FCC Adopts New Rules to Improve Video Device Accessibility
Part of Twenty-First Century Communications and Video Accessibility Act of 2010
October 30, 2013
WASHINGTON— The Federal Communications Commission has adopted rules that will enable people who are blind or visually impaired to have easier access to digital video programming on multiple platforms. The action, which was taken Oct. 29, will also enable consumers who are deaf or hard of hearing to activate closed captioning on their devices with more ease.
This action represents the final major step in the FCC’s implementation of the Twenty-First Century Communications and Video Accessibility Act of 2010, enacted to bring people with disabilities access to the modern and innovative communications technologies. As a result of the FCC’s implementation of the CVAA, more than 50 million Americans will have greater access to advanced communications, the commission said.
Devices covered under the rules adopted include navigation devices used to access cable or satellite services, as well as other devices used to receive or play back digital video, ranging from televisions and computers to tablets and smartphones. All covered devices are required to provide on-screen text menus and guides that are audibly accessible, as well as a mechanism that is comparable to a button, key or icon for activating certain accessibility features, such as closed captioning. Other devices are also required to make their other built-in functions accessible.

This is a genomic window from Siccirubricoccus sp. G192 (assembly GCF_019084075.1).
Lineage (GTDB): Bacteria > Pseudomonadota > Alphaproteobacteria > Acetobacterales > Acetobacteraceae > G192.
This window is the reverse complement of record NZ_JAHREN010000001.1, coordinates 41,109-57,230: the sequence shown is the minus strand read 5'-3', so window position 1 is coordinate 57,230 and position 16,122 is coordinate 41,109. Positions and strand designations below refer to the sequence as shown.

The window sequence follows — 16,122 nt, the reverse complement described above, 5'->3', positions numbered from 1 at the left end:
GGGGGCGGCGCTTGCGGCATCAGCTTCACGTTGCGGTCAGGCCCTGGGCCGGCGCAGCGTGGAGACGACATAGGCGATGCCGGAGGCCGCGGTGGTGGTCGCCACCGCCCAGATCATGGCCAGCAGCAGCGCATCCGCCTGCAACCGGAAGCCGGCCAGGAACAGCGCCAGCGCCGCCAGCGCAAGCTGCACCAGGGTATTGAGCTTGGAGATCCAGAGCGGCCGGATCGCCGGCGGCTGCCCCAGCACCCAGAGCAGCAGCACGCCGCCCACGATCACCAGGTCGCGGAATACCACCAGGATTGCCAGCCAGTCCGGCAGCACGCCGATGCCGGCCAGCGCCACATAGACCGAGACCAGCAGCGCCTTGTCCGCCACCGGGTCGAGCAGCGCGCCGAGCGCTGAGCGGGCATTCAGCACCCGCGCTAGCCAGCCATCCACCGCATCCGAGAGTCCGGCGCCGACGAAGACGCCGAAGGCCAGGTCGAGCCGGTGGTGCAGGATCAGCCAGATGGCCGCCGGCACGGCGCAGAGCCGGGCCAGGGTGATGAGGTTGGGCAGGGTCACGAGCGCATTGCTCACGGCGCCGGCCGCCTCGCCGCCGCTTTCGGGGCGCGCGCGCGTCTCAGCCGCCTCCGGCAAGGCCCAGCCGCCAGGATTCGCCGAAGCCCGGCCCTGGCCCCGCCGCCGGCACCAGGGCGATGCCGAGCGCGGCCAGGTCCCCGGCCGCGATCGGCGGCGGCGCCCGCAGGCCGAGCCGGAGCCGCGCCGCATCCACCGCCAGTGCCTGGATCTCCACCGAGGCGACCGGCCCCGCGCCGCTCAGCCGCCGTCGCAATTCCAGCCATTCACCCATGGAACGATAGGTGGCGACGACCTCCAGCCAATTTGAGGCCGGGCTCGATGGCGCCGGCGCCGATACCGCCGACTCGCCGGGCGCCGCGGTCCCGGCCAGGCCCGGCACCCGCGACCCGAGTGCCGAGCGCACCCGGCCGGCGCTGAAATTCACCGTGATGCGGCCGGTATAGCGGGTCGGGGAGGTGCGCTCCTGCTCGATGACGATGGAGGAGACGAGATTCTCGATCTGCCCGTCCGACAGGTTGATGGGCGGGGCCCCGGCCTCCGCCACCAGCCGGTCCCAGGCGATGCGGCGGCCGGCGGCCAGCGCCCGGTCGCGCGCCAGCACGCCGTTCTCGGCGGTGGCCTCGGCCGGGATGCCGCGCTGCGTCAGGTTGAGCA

The Report and Order and Further Notice of Proposed Rulemaking implements Sections 204 and 205 of the CVAA. Its provisions include flexibility for small entities through extended compliance deadlines, outreach requirements to inform the public, and a procedure for complaints. The Further Notice of Proposed Rulemaking seeks comment on a number of areas.